A Few Days in September (Quelques jours en septembre) (2007)
Critic Reviews for A Few Days in September (Quelques jours en septembre)
Slick, fitfully effervescent, pre-9/11 thriller aims to inject some cross-cultural poetry into the world of political espionage.
No film starring Juliette Binoche can be totally negligible, but this comes close.
Here is a film as rum and tangential as the theories themselves, a pleasingly off-kilter noir that casts Juliette Binoche as a cigarillo-smoking spymistress who lights out for Venice in the first days of September 2001.
A Few Days in September is that rarest and most peculiar of creatures: a French arthouse action thriller.
An intriguing set-up spoiled by a clever-clever script, Christophe Beaucarne's migraine-inducing cinematography and performances which are decent, but never gel.
Audience Reviews for A Few Days in September (Quelques jours en septembre)
After receiving word from her former colleague Elliott, Irene Montano(Juliette Binoche) collects his daughter Orlando(Sara Forestier) to meet him in Paris. But Elliott never shows. Which is a good thing considering that William Pound(John Turturro) is gunning for him. Who does show up is Elliott's stepson David(Tom Riley, of 'Da Vinci's Demons') who along with Irene and Orlando head to Venice, after losing William. All of which leaves the fate of Irene's pet turtle undetermined. "A Few Days in September" is an offbeat movie about family, intrigue, guns, travel and poetry and maybe not in that order. Considering when the story is set, the movie's leisurely pace could be thought of as symptomatic of a pre 9/11 way of thinking where all the clues are there but not the impetus to act on them. What is not up for debate is this being a movie that is helped out with both Juliette Binoche and John Turturro being in it, especially with Turturro speaking French.
Pursued by a poetry-quoting assassin, long-lost siblings travel across Europe with a French ex-spy to rendezvous with their father. The title A Few Days in September refers to the few days preceding 9/11. It's not giving too much away to say that the film assumes that the U.S. government knew about 9/11 before the attacks, but one of the film's weaknesses is that it doesn't do much with this charge. Does the government cause the attacks or merely allow them to happen? The film's idea doesn't figure heavily in the plot, and thus it becomes a political film with uncertain politics (excepting one scene in which Orlando recites the usual catalog of American offenses to the tepid objection of her brother). What remains when the politics are stripped away, which isn't hard to do, is a basic spy thriller. But don't tell Juliette Binoche this. Her acting is milquetoast and insouciant, and the younger actors pick up on Binoche's vibe. It is as though the stakes of spy thrillers is intentionally absent, but I can't figure why. I also found the John Turturro (in an impressively bilingual role) plot poorly concluded. I had hoped there would be greater motivation for his character. Overall, I can imagine conspiracy theorists liking this film but nobody else.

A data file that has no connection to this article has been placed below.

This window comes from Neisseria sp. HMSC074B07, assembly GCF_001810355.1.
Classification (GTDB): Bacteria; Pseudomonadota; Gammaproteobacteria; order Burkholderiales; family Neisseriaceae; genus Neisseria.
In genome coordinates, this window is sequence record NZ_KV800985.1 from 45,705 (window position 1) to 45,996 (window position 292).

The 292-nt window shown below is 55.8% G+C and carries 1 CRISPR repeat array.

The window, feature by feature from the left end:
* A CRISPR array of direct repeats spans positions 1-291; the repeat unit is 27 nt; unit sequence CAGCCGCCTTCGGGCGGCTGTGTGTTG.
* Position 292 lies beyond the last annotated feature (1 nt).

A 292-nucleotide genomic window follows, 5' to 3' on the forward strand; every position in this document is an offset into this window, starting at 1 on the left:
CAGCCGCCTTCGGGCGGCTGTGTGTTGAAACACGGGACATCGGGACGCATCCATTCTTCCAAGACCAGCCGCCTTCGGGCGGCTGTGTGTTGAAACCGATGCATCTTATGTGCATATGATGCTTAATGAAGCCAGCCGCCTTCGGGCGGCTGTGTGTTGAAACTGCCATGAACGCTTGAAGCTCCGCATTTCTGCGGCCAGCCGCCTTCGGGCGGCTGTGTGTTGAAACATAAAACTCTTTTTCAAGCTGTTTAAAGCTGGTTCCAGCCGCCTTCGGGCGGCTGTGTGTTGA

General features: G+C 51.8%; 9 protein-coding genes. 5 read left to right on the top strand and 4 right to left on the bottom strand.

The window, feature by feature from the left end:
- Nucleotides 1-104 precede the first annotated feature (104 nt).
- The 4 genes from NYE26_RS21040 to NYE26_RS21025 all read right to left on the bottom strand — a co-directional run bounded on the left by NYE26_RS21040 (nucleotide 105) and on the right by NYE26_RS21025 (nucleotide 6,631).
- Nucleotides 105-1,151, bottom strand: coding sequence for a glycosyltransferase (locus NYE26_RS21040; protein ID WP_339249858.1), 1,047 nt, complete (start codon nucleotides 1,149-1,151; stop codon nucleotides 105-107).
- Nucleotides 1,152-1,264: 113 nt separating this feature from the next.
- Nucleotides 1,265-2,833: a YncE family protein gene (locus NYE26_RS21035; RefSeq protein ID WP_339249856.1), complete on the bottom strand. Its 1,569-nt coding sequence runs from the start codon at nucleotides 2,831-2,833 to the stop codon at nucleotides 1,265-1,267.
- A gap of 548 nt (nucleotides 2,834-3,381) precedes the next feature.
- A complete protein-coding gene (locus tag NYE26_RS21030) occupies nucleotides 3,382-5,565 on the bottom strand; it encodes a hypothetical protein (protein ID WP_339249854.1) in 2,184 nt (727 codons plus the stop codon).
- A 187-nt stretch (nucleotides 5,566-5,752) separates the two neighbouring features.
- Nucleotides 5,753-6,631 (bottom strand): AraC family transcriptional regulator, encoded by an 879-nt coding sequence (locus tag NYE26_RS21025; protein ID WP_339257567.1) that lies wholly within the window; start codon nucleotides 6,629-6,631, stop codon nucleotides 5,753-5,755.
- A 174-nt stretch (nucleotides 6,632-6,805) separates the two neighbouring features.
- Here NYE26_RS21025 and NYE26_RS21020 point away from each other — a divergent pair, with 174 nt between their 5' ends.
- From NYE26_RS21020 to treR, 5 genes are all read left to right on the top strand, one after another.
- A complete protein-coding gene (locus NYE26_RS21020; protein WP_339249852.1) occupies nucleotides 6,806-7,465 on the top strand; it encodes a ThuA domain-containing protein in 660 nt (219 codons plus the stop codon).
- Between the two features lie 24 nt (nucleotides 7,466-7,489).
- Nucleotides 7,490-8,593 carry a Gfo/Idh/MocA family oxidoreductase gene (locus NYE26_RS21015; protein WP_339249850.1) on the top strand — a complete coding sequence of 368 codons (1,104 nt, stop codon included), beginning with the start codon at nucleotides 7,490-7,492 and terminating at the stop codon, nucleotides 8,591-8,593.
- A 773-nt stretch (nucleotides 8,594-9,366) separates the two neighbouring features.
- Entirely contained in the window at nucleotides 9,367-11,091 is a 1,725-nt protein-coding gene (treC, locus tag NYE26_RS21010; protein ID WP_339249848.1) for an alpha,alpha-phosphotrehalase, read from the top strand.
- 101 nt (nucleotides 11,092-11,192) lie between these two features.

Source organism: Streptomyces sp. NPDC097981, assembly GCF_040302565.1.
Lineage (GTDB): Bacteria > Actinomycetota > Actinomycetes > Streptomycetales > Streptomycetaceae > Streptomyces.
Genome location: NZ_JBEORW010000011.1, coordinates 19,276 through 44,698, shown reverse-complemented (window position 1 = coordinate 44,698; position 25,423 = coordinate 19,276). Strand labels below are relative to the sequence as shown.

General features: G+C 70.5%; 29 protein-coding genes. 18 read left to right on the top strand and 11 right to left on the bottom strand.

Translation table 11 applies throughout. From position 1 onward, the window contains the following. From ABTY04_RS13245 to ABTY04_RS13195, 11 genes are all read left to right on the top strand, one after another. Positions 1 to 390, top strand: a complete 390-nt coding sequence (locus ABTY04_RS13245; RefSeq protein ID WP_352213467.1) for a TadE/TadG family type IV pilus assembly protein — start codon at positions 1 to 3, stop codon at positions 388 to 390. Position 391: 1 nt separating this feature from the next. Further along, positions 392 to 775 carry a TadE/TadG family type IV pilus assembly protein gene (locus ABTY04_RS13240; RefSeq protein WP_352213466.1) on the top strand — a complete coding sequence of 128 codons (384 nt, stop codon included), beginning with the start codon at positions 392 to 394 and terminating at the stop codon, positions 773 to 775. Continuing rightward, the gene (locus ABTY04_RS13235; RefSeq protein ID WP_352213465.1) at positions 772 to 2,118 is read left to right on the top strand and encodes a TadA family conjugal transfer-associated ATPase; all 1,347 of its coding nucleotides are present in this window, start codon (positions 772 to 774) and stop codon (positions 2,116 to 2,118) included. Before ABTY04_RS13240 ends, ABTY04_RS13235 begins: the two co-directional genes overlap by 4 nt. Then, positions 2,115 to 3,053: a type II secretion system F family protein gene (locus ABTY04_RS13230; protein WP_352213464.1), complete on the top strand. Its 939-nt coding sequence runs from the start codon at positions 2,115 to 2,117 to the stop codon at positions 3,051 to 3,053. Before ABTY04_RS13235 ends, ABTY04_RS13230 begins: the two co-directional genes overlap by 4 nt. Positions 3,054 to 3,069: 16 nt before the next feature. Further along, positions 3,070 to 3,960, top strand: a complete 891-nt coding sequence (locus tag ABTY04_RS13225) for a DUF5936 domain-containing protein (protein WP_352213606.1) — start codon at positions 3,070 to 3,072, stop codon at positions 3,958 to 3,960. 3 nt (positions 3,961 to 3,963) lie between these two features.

It is hard to describe the film because it tackles many important issues such as politics, society, and the world in general. The film has many great qualities to it but the only flaw, i would say that it is the idea of using the 9/11 attack as part of the story. It isnt because the tragedy is too delicate to discuss but because any other tragic event (less important) could have made the point. In using the 9/11 attack is just to attract people in seeing this picture when it is not necessary because the script itself is already brilliant. The 3 protagonists have such great chemistry together in the film that it holds the story perfectly. Plus, they have the most interesting conversations. And John Turturro is so good that it worth seeing the film, just because of him. Overall, it is a film to see because of its great dialogues and amazing cast.
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